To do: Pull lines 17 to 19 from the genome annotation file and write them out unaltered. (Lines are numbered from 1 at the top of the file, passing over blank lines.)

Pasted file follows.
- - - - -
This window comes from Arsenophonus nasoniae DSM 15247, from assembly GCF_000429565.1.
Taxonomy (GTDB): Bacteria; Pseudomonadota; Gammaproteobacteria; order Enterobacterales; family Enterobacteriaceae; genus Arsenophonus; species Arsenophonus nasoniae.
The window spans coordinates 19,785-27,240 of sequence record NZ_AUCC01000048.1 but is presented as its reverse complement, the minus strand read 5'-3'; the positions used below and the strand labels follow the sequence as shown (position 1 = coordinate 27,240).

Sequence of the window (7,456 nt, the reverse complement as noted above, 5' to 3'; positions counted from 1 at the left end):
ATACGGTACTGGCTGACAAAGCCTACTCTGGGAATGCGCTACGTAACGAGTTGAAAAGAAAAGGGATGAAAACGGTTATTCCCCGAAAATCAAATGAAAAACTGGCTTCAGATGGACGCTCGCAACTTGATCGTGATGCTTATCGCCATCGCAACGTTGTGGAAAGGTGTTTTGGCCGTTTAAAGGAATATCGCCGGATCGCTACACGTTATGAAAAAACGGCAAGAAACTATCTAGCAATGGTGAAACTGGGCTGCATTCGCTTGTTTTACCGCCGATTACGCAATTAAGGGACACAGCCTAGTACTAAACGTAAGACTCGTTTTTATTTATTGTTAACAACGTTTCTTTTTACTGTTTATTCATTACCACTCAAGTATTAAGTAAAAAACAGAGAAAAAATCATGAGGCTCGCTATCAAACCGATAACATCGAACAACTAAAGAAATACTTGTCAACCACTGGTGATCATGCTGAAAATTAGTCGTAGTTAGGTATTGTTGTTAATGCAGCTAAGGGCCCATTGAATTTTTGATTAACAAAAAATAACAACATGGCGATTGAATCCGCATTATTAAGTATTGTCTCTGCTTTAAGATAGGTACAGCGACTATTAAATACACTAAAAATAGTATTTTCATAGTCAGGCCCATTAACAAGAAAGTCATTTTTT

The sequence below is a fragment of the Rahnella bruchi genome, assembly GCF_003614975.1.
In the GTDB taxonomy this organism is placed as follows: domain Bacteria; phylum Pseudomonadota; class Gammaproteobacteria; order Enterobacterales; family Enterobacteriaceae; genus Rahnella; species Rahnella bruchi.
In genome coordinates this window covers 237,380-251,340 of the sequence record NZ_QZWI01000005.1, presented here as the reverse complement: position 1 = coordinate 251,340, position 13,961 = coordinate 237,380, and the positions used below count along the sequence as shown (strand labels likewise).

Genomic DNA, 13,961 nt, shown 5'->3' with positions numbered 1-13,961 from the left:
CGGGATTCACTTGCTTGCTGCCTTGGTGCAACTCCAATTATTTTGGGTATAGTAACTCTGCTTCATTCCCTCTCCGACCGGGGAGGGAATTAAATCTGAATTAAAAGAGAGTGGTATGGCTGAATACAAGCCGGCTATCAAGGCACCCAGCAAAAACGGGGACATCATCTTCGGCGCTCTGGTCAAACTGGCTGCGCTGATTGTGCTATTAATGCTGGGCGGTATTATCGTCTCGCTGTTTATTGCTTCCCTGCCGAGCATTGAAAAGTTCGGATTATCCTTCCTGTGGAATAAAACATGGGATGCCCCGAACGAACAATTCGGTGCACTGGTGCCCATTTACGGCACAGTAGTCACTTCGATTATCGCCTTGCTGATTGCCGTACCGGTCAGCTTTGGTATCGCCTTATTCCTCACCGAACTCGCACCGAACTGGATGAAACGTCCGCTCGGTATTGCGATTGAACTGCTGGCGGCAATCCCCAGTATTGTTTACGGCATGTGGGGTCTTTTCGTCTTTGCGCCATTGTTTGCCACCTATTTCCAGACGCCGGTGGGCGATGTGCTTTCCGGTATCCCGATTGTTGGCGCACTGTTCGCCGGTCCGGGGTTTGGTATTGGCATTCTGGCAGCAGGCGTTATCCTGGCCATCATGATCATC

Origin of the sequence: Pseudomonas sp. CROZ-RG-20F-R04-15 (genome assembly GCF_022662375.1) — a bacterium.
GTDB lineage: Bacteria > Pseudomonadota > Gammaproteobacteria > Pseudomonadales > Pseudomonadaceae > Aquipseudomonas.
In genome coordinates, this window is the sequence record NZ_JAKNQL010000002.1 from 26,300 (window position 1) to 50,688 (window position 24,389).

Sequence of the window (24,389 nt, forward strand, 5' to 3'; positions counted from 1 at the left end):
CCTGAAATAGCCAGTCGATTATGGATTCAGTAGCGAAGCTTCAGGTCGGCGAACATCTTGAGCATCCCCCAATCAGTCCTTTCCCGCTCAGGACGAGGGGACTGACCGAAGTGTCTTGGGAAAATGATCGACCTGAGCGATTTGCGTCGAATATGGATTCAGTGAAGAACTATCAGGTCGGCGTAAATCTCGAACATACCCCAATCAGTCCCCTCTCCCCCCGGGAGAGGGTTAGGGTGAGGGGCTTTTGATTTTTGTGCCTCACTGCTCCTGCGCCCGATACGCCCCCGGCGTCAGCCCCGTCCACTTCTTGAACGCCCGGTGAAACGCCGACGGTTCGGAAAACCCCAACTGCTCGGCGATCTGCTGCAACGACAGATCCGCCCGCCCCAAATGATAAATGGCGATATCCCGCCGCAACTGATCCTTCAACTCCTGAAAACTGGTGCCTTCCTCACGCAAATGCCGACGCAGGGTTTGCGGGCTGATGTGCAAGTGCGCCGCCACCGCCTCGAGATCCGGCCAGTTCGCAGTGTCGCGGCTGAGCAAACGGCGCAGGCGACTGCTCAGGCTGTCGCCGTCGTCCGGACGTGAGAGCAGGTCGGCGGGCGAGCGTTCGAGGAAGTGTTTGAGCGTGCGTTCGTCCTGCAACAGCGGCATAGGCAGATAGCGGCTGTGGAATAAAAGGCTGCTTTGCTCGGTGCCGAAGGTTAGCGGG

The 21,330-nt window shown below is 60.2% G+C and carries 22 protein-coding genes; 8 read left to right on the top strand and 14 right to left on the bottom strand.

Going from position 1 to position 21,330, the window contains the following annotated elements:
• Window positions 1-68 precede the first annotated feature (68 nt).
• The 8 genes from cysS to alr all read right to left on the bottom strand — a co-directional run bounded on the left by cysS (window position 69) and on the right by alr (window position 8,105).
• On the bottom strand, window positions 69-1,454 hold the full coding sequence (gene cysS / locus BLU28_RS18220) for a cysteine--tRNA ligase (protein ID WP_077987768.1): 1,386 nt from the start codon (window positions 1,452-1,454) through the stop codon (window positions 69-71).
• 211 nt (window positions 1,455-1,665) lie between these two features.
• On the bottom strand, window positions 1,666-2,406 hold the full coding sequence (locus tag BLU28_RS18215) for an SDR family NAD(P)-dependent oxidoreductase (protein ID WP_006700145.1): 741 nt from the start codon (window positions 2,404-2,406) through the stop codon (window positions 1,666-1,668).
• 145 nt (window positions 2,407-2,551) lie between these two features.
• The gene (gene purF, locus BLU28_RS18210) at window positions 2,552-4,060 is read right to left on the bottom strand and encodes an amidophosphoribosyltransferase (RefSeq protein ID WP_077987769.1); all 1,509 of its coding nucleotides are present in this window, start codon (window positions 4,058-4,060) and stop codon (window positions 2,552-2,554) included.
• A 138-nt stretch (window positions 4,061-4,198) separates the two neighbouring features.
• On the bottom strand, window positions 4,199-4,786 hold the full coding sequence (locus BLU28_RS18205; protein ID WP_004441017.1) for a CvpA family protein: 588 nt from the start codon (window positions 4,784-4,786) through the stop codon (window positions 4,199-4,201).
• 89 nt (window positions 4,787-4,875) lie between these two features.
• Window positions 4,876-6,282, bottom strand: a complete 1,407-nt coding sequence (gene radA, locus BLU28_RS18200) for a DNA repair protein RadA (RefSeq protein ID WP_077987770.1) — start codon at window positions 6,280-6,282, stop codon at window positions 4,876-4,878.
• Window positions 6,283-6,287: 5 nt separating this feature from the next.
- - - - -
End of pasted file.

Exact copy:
Going from position 1 to position 21,330, the window contains the following annotated elements:
• Window positions 1-68 precede the first annotated feature (68 nt).
• The 8 genes from cysS to alr all read right to left on the bottom strand — a co-directional run bounded on the left by cysS (window position 69) and on the right by alr (window position 8,105).